When Can Your Baby Drink Water?

One of the steps along the way of making that transition from formula or breast milk to solid foods is drinking water. Drinking water helps your baby to keep hydrated, especially during hot days. Until your baby is about the age of six months old, however, there’s no reason to give your baby water. She will get all of the nutrients and liquids that she needs from formula or from breast milk.

There can be some problems caused if you give your baby water too early. It may interfere with the way that your baby’s body absorbs nutrients, for example. In addition to that, drinking water may make your baby feel more full. This, in turn, will decrease his appetite, running the risk that he won’t get enough to eat because he feels full. Small sips of water may not have this kind of effect, but you should most definitely talk with your pediatrician before doing so.

In some very rare circumstances, if your baby drinks too much water she can wind up with water intoxication. This condition can be very serious. It can lead to seizures, or it can in some cases even put her in a coma. This condition occurs when the amount of water in your baby’s body causes the sodium to be diluted. This causes an electrolyte imbalance, which leads to tissue swelling.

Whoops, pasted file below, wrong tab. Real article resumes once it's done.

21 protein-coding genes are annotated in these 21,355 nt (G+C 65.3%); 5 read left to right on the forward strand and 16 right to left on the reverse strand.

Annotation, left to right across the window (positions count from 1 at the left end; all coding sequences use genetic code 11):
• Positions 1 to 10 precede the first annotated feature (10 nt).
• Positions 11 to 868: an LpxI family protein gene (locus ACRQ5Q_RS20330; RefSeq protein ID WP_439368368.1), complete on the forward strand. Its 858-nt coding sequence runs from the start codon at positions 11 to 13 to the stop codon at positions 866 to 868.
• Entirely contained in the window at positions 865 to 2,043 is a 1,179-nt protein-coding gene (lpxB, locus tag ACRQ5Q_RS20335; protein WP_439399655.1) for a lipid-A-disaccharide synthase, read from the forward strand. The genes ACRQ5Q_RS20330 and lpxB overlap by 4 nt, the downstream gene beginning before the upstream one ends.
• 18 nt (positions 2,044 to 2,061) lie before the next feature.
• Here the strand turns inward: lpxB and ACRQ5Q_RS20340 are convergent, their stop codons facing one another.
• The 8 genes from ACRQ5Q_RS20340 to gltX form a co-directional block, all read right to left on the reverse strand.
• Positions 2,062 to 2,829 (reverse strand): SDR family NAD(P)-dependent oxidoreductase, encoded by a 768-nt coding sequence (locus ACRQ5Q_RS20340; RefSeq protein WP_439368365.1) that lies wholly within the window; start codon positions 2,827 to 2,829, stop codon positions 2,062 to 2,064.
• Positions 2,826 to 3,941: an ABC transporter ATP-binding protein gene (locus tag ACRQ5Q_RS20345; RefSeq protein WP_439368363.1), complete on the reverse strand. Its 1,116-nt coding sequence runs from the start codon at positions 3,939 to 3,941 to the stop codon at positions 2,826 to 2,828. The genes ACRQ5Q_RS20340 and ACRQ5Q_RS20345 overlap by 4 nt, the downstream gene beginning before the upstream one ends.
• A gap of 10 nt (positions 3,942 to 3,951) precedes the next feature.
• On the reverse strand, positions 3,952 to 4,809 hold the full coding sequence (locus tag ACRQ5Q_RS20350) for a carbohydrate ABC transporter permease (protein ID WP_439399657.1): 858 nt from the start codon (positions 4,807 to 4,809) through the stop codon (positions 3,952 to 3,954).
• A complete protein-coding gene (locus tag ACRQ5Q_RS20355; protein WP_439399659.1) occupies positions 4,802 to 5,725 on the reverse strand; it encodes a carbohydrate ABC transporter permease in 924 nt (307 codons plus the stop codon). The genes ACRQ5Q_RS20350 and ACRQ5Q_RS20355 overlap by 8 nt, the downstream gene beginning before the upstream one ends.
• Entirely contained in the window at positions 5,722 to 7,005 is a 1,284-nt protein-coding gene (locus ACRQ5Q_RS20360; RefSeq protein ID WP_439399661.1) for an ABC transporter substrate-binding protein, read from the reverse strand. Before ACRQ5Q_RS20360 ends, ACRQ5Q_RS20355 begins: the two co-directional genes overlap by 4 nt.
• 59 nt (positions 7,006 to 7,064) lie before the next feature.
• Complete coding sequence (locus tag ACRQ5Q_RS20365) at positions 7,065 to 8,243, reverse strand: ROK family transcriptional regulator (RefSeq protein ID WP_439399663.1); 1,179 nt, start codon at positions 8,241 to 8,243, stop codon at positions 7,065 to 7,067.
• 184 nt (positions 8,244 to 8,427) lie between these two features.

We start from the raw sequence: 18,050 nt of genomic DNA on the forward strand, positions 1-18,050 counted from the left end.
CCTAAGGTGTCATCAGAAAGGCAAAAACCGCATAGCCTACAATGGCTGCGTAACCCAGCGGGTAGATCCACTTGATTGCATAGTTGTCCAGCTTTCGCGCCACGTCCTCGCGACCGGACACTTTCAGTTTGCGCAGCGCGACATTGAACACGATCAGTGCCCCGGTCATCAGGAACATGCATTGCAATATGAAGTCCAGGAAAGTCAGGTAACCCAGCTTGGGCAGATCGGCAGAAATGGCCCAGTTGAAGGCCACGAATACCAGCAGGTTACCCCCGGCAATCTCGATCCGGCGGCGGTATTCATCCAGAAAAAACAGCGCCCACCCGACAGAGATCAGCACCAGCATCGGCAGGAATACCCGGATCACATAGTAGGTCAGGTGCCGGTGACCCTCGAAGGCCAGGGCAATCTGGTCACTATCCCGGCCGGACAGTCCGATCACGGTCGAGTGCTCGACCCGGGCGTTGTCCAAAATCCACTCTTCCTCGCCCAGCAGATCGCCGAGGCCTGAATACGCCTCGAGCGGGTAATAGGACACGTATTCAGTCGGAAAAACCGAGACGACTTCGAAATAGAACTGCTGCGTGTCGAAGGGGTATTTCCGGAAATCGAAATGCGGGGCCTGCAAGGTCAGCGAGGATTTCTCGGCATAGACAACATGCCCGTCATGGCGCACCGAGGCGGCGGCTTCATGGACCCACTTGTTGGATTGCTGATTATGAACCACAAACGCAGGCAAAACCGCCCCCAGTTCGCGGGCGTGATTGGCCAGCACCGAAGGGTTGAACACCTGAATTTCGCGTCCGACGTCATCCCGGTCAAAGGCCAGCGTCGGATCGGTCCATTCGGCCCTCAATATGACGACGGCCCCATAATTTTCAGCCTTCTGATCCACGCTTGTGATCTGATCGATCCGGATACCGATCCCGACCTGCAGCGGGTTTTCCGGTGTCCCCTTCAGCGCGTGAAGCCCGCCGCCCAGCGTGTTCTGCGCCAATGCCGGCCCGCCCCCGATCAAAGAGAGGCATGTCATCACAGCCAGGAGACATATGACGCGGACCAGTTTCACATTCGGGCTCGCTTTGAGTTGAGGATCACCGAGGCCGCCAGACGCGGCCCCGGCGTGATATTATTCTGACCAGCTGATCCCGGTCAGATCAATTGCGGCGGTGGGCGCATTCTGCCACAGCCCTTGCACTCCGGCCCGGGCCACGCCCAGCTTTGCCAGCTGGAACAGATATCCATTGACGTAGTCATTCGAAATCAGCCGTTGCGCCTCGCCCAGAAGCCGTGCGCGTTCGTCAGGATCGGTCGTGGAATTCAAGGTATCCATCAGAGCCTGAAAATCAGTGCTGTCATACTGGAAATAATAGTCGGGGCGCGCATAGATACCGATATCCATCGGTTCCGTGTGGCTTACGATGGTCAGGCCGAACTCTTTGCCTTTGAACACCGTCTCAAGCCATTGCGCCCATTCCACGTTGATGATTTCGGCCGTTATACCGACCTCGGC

Make sure to add the right amount of water to your baby’s formula, rather than putting extra in. Putting too much water in can mean that your baby won’t get all of the nutrients in the formula. Don’t try to make the formula last longer by using less formula or more water.

If your baby’s doctor is concerned about dehydration, she may recommend specific supplements for your baby. This might include Pedialyte, a drink that is designed specifically to help prevent infants from becoming dehydrated.

After the age of six months, you can give your baby sips of water. Don’t give her too much, or you will run the risk of causing a stomach ache. After one year, you can let your baby drink as much as she wants to drink, as she’ll get her nutrients from the solids and the whole milk that she’s drinking.